Sunday, December 4, 2016

CIRCUS 1903 - The Golden Age of Circus




Directed by Neil Dorward. Scenery design by Todd Edward Ivins.
Costumes designed by Angela Aaron. Lighting designed by Paul Smith
Music composed by Evan Jolly.
Presented by Simon Painter and Tim Lawson for the Works Entertainment

Canberra Theatre Centre 1st – 10th December 2016.

Reviewed by Bill Stephens


Just when you think you’ve seen every possible connotation of circus, along comes a show that blows you out of the water. “Circus 1903” is that sort of show.

This brilliantly realised concept sees 20th century circus re-imagined through 21st century sensibility, utilising clever design which takes full advantage of modern theatrical technology to conjure up an exciting and romantic circus world which probably never existed, but is evocative enough to awaken memories of the wonders of that first visit to a circus.

Ringmaster, Willy Whipsnade (wondrously portrayed by avuncular magician David Williamson) arrives before the circus and within minutes has every kid in the audience, young and old, wide -eyed and under his spell. He dispenses popcorn and comedic corn in equal quantities, like some lovable, wicked uncle on a mission to enthral everyone with the magic of circus.

And just as magically as he’s promised the circus arrives in a flurry of activity with muscular roustabouts and gaudily costumed circus dwellers setting up the big top and side-shows in a series of cleverly choreographed sequences which showcase a succession of brilliant specialty acts from around the world.

The first act concludes spectacularly with the raising of big top, and the whole ensemble transforming astonishingly into colourfully costumed circus performers, then recommencing after interval with a grand parade, with Whipsnade, now in full ringmaster regalia, expounding the virtues of each act from his repertoire of delightful hyperbole.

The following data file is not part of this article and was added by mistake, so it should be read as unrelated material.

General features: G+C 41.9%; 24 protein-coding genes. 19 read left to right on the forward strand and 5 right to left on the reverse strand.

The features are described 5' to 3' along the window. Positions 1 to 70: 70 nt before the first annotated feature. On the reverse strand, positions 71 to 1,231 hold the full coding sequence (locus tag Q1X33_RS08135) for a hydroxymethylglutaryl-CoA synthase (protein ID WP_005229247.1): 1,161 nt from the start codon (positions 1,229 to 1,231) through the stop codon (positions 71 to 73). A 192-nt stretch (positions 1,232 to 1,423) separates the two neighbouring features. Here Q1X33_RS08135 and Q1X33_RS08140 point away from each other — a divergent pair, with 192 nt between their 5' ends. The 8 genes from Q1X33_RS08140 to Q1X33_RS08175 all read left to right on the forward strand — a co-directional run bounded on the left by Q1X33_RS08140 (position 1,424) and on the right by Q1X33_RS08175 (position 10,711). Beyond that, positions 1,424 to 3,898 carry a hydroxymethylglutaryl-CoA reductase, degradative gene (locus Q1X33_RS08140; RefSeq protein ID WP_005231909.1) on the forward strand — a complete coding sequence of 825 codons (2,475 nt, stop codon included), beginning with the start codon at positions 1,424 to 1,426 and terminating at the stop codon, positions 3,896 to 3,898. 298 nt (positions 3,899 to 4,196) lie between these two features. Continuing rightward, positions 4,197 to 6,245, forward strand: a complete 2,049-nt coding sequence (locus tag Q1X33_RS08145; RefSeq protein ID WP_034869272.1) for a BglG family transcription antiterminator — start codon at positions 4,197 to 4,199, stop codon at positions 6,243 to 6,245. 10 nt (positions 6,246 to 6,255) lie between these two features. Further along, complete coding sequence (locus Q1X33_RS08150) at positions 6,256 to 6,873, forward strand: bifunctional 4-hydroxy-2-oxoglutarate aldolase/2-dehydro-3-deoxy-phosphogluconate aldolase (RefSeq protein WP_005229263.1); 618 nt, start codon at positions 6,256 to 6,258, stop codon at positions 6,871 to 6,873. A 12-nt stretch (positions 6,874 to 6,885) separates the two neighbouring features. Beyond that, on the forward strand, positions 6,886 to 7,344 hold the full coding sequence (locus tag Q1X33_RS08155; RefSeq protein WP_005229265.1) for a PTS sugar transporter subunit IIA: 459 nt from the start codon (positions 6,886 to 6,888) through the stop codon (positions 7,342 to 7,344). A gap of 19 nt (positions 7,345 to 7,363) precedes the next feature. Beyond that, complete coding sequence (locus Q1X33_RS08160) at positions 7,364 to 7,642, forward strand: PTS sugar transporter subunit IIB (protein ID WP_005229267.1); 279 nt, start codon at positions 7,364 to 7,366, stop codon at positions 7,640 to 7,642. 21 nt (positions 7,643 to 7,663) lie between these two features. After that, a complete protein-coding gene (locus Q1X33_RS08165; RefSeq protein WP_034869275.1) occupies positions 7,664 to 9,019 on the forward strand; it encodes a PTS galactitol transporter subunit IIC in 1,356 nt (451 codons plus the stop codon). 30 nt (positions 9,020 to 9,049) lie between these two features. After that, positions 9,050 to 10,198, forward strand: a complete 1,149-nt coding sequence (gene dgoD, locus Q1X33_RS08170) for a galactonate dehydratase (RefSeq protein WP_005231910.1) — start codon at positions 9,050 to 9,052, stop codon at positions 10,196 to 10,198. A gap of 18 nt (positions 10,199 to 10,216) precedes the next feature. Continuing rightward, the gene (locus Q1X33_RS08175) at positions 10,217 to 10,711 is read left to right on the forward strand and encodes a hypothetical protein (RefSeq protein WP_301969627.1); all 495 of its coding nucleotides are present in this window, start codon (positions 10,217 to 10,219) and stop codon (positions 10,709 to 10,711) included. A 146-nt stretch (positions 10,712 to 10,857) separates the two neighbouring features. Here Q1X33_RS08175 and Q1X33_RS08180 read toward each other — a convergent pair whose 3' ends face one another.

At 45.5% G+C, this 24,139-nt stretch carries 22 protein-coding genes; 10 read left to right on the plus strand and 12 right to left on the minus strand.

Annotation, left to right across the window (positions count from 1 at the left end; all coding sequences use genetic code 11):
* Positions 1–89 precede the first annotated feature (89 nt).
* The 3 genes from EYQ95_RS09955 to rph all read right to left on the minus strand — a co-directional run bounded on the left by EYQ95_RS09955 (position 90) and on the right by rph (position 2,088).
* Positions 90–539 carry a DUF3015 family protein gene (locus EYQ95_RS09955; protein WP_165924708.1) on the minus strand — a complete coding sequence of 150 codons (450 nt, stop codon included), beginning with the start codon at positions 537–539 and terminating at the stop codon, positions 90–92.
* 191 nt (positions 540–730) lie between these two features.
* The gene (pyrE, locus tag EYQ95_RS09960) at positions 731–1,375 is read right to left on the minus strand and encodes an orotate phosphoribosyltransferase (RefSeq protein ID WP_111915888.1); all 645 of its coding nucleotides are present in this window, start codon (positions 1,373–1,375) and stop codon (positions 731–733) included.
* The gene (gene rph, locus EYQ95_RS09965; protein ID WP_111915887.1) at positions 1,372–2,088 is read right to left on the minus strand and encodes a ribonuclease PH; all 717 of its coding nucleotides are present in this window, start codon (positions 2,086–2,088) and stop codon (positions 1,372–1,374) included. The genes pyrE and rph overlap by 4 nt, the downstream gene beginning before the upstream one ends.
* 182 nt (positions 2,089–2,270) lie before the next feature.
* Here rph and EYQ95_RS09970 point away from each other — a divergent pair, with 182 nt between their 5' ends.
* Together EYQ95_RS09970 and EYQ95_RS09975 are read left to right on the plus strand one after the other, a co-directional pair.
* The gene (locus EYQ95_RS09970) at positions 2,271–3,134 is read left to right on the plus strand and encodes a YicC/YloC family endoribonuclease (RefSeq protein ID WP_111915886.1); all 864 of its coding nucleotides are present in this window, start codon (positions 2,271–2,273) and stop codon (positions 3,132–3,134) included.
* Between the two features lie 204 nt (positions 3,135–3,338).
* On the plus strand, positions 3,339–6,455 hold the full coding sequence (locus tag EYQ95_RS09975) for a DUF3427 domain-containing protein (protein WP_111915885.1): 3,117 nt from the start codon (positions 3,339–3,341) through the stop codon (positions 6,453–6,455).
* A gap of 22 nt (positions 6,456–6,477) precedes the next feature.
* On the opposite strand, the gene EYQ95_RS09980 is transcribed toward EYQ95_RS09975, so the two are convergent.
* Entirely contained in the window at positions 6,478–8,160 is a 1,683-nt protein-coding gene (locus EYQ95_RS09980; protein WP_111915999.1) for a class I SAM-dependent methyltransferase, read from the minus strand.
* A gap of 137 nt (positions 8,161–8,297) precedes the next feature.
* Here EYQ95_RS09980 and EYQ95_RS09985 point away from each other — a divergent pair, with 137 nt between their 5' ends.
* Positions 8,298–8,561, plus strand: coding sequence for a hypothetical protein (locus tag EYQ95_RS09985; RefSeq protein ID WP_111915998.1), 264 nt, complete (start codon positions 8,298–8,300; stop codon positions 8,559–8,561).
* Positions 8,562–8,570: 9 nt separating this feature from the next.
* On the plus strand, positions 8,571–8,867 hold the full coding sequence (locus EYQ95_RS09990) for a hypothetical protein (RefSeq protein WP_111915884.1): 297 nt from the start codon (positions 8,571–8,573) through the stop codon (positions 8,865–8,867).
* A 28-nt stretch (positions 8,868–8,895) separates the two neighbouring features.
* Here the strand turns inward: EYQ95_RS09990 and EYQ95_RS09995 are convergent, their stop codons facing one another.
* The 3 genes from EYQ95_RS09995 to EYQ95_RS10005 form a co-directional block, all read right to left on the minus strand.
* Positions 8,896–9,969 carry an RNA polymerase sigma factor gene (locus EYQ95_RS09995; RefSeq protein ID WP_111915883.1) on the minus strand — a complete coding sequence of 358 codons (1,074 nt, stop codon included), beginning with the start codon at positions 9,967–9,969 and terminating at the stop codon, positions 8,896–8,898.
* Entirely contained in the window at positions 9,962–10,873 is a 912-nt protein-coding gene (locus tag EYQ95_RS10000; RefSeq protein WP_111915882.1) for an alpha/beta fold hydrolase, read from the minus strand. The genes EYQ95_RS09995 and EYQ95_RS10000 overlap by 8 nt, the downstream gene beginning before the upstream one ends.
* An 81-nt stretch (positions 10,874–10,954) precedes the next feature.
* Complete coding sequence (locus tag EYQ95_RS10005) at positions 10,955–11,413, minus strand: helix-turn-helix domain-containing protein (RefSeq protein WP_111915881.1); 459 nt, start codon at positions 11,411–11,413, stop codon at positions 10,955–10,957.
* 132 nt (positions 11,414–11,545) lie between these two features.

All of the brilliant speciality acts harken back to traditional circus skills which may have been on show in 1903, but in this show, refined and developed to a level of skill and ingenuity surely unimaginable in 1903. High wire walkers and a knife thrower from Mexico, acrobats from Spain, a speed juggler from France, a truly amazing contortionist from Ethiopia, a stunning aerialist from the Ukraine, and an unbelievable trapeze duo from Canada, are just some of the acts which amaze and dazzle.

But as amazing as these acts are, it is the presentation surrounding them, together with the stunning recorded soundtrack that references circuses of yesteryear that lifts this show into a class of its own.



However, for the kids in the audience, it’s the animals they’ll remember most vividly. Not real ones, but the mighty puppet elephant which enters magically through the mist, or the lovable baby elephant that scampers around the stage, or perhaps Whipsnade’s hilariously unco-operative racoon.

While cleverly tapping into that rich vein of nostalgia most adults cherish of their first circus experience, “Circus 1903” lives up to its pre-publicity in every way, providing an extraordinarily charming and spectacular entertainment for the whole family.

Following its world premiere season in Canberra  “Circus 1903” will play the Sydney Opera House from 18th to 29th January , then the Regent Theatre in Melbourne from 3rd to12th February, before moving on to an extensive tour of North America. Catch it while you can.

  

This review also appears in Australian Arts Review. www.artsreview.com.au




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